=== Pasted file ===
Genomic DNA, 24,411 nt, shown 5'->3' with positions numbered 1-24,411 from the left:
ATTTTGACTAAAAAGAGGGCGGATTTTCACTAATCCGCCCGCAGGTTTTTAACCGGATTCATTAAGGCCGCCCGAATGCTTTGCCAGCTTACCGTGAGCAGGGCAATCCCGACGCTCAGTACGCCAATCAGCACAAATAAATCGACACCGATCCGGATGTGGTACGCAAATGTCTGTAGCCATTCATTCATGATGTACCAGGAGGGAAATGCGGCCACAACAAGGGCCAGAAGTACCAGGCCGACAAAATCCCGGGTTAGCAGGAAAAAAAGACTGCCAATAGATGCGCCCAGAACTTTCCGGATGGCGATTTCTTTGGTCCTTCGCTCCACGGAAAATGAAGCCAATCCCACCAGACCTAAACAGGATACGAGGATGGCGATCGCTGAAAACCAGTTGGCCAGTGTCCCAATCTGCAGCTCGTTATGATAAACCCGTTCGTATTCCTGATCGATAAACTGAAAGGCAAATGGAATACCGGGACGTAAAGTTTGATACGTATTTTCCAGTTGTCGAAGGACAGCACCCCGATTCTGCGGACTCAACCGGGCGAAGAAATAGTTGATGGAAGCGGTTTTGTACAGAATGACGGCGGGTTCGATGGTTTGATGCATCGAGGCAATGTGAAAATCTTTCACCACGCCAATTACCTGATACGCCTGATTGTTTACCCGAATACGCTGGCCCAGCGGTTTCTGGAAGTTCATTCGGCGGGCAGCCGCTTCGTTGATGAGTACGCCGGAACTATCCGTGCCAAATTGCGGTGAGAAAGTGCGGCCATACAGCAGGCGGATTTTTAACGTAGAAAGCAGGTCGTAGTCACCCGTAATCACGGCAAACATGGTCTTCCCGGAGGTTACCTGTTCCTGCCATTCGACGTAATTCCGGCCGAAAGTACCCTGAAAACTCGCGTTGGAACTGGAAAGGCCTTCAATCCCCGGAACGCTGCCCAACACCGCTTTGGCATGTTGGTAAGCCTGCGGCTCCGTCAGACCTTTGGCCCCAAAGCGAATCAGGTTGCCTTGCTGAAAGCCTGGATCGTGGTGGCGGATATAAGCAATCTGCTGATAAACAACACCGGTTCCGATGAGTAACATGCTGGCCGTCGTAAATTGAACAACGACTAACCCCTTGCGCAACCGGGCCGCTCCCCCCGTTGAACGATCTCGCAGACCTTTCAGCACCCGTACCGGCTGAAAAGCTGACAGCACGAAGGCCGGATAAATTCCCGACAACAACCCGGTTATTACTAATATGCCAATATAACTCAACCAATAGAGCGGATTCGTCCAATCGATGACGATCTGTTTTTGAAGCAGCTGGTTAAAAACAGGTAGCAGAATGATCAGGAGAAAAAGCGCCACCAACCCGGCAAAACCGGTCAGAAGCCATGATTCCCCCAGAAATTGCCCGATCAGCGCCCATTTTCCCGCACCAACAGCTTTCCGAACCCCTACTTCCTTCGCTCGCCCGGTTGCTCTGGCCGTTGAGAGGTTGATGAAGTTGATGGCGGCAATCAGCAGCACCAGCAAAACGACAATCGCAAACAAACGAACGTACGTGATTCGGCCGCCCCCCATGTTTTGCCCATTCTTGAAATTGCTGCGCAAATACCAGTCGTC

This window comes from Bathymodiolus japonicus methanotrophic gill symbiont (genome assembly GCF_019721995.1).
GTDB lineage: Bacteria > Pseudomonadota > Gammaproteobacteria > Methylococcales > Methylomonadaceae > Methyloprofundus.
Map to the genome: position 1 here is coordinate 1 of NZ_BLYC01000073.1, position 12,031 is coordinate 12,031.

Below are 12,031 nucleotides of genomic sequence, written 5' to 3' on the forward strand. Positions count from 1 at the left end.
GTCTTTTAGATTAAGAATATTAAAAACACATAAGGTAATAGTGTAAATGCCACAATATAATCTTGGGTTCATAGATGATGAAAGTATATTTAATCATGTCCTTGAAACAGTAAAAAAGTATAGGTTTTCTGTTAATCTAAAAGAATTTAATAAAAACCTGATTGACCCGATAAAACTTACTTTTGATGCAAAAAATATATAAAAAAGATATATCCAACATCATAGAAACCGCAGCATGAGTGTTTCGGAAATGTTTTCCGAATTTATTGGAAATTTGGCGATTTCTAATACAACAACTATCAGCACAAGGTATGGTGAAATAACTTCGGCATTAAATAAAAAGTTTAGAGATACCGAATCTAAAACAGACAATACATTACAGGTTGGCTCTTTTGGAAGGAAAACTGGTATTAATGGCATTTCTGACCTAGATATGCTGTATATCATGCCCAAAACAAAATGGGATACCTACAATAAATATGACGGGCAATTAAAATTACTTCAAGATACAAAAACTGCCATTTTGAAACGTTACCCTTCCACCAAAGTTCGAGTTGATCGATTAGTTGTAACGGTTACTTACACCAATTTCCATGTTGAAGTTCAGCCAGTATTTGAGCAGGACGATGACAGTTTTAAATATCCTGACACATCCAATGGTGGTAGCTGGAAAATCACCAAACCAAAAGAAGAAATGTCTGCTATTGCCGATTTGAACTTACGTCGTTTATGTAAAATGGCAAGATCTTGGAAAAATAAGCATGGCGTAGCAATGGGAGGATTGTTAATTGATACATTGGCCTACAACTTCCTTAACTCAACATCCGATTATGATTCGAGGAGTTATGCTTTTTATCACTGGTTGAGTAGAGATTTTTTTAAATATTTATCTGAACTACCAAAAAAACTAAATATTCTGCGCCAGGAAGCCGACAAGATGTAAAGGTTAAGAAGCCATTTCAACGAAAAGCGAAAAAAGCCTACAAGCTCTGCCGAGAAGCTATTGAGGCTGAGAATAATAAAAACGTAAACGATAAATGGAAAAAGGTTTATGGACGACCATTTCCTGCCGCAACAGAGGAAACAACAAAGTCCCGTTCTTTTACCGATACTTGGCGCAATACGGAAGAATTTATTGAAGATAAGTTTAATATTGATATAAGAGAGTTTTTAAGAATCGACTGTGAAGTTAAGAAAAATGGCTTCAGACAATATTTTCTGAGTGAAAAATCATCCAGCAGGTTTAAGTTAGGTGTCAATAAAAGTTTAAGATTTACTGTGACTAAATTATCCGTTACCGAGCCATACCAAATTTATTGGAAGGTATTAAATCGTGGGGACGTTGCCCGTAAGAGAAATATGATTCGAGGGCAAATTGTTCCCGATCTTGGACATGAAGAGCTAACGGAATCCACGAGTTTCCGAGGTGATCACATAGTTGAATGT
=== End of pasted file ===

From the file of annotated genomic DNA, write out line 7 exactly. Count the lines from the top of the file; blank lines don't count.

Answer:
GTCTTTTAGATTAAGAATATTAAAAACACATAAGGTAATAGTGTAAATGCCACAATATAATCTTGGGTTCATAGATGATGAAAGTATATTTAATCATGTCCTTGAAACAGTAAAAAAGTATAGGTTTTCTGTTAATCTAAAAGAATTTAATAAAAACCTGATTGACCCGATAAAACTTACTTTTGATGCAAAAAATATATAAAAAAGATATATCCAACATCATAGAAACCGCAGCATGAGTGTTTCGGAAATGTTTTCCGAATTTATTGGAAATTTGGCGATTTCTAATACAACAACTATCAGCACAAGGTATGGTGAAATAACTTCGGCATTAAATAAAAAGTTTAGAGATACCGAATCTAAAACAGACAATACATTACAGGTTGGCTCTTTTGGAAGGAAAACTGGTATTAATGGCATTTCTGACCTAGATATGCTGTATATCATGCCCAAAACAAAATGGGATACCTACAATAAATATGACGGGCAATTAAAATTACTTCAAGATACAAAAACTGCCATTTTGAAACGTTACCCTTCCACCAAAGTTCGAGTTGATCGATTAGTTGTAACGGTTACTTACACCAATTTCCATGTTGAAGTTCAGCCAGTATTTGAGCAGGACGATGACAGTTTTAAATATCCTGACACATCCAATGGTGGTAGCTGGAAAATCACCAAACCAAAAGAAGAAATGTCTGCTATTGCCGATTTGAACTTACGTCGTTTATGTAAAATGGCAAGATCTTGGAAAAATAAGCATGGCGTAGCAATGGGAGGATTGTTAATTGATACATTGGCCTACAACTTCCTTAACTCAACATCCGATTATGATTCGAGGAGTTATGCTTTTTATCACTGGTTGAGTAGAGATTTTTTTAAATATTTATCTGAACTACCAAAAAAACTAAATATTCTGCGCCAGGAAGCCGACAAGATGTAAAGGTTAAGAAGCCATTTCAACGAAAAGCGAAAAAAGCCTACAAGCTCTGCCGAGAAGCTATTGAGGCTGAGAATAATAAAAACGTAAACGATAAATGGAAAAAGGTTTATGGACGACCATTTCCTGCCGCAACAGAGGAAACAACAAAGTCCCGTTCTTTTACCGATACTTGGCGCAATACGGAAGAATTTATTGAAGATAAGTTTAATATTGATATAAGAGAGTTTTTAAGAATCGACTGTGAAGTTAAGAAAAATGGCTTCAGACAATATTTTCTGAGTGAAAAATCATCCAGCAGGTTTAAGTTAGGTGTCAATAAAAGTTTAAGATTTACTGTGACTAAATTATCCGTTACCGAGCCATACCAAATTTATTGGAAGGTATTAAATCGTGGGGACGTTGCCCGTAAGAGAAATATGATTCGAGGGCAAATTGTTCCCGATCTTGGACATGAAGAGCTAACGGAATCCACGAGTTTCCGAGGTGATCACATAGTTGAATGT